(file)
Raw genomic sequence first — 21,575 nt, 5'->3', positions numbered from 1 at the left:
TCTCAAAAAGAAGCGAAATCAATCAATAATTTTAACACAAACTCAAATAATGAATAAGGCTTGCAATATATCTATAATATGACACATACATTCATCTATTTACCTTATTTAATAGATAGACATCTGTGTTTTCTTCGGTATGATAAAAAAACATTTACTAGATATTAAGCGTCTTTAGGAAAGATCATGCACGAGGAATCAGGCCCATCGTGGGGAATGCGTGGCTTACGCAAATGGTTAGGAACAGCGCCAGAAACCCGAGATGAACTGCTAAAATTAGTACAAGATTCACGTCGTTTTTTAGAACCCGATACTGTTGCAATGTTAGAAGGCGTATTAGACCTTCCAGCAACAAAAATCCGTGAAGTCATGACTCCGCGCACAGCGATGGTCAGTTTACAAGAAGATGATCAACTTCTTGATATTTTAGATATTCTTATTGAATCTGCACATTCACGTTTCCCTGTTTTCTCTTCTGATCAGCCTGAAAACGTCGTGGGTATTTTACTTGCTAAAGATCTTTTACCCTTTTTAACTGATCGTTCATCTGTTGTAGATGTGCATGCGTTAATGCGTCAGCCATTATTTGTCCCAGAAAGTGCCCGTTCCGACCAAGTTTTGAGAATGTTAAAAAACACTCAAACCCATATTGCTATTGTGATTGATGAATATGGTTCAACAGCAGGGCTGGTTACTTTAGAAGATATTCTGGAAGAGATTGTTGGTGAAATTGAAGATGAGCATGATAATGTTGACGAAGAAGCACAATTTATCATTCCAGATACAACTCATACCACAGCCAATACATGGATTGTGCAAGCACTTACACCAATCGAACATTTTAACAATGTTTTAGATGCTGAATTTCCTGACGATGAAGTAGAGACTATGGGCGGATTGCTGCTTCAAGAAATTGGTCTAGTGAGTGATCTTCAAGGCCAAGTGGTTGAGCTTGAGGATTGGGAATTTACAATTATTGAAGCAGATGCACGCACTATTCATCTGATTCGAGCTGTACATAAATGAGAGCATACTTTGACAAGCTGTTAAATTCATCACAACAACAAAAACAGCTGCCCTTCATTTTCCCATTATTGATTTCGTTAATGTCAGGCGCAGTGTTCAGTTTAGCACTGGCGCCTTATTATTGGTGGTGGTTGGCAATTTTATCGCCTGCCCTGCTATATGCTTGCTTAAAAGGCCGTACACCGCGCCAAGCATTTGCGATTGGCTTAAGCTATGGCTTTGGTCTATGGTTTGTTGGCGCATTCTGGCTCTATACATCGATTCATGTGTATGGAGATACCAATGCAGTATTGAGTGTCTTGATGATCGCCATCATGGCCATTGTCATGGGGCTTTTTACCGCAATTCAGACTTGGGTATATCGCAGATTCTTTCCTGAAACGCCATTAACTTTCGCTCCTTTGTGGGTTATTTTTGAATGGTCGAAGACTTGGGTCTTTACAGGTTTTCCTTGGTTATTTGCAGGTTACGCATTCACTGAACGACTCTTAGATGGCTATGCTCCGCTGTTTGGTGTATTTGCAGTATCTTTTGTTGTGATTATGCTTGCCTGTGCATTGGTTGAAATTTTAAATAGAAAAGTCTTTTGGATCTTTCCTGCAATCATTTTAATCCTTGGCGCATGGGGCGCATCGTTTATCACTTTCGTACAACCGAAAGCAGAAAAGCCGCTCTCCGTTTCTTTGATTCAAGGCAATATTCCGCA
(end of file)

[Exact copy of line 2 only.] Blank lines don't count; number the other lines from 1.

TCTCAAAAAGAAGCGAAATCAATCAATAATTTTAACACAAACTCAAATAATGAATAAGGCTTGCAATATATCTATAATATGACACATACATTCATCTATTTACCTTATTTAATAGATAGACATCTGTGTTTTCTTCGGTATGATAAAAAAACATTTACTAGATATTAAGCGTCTTTAGGAAAGATCATGCACGAGGAATCAGGCCCATCGTGGGGAATGCGTGGCTTACGCAAATGGTTAGGAACAGCGCCAGAAACCCGAGATGAACTGCTAAAATTAGTACAAGATTCACGTCGTTTTTTAGAACCCGATACTGTTGCAATGTTAGAAGGCGTATTAGACCTTCCAGCAACAAAAATCCGTGAAGTCATGACTCCGCGCACAGCGATGGTCAGTTTACAAGAAGATGATCAACTTCTTGATATTTTAGATATTCTTATTGAATCTGCACATTCACGTTTCCCTGTTTTCTCTTCTGATCAGCCTGAAAACGTCGTGGGTATTTTACTTGCTAAAGATCTTTTACCCTTTTTAACTGATCGTTCATCTGTTGTAGATGTGCATGCGTTAATGCGTCAGCCATTATTTGTCCCAGAAAGTGCCCGTTCCGACCAAGTTTTGAGAATGTTAAAAAACACTCAAACCCATATTGCTATTGTGATTGATGAATATGGTTCAACAGCAGGGCTGGTTACTTTAGAAGATATTCTGGAAGAGATTGTTGGTGAAATTGAAGATGAGCATGATAATGTTGACGAAGAAGCACAATTTATCATTCCAGATACAACTCATACCACAGCCAATACATGGATTGTGCAAGCACTTACACCAATCGAACATTTTAACAATGTTTTAGATGCTGAATTTCCTGACGATGAAGTAGAGACTATGGGCGGATTGCTGCTTCAAGAAATTGGTCTAGTGAGTGATCTTCAAGGCCAAGTGGTTGAGCTTGAGGATTGGGAATTTACAATTATTGAAGCAGATGCACGCACTATTCATCTGATTCGAGCTGTACATAAATGAGAGCATACTTTGACAAGCTGTTAAATTCATCACAACAACAAAAACAGCTGCCCTTCATTTTCCCATTATTGATTTCGTTAATGTCAGGCGCAGTGTTCAGTTTAGCACTGGCGCCTTATTATTGGTGGTGGTTGGCAATTTTATCGCCTGCCCTGCTATATGCTTGCTTAAAAGGCCGTACACCGCGCCAAGCATTTGCGATTGGCTTAAGCTATGGCTTTGGTCTATGGTTTGTTGGCGCATTCTGGCTCTATACATCGATTCATGTGTATGGAGATACCAATGCAGTATTGAGTGTCTTGATGATCGCCATCATGGCCATTGTCATGGGGCTTTTTACCGCAATTCAGACTTGGGTATATCGCAGATTCTTTCCTGAAACGCCATTAACTTTCGCTCCTTTGTGGGTTATTTTTGAATGGTCGAAGACTTGGGTCTTTACAGGTTTTCCTTGGTTATTTGCAGGTTACGCATTCACTGAACGACTCTTAGATGGCTATGCTCCGCTGTTTGGTGTATTTGCAGTATCTTTTGTTGTGATTATGCTTGCCTGTGCATTGGTTGAAATTTTAAATAGAAAAGTCTTTTGGATCTTTCCTGCAATCATTTTAATCCTTGGCGCATGGGGCGCATCGTTTATCACTTTCGTACAACCGAAAGCAGAAAAGCCGCTCTCCGTTTCTTTGATTCAAGGCAATATTCCGCA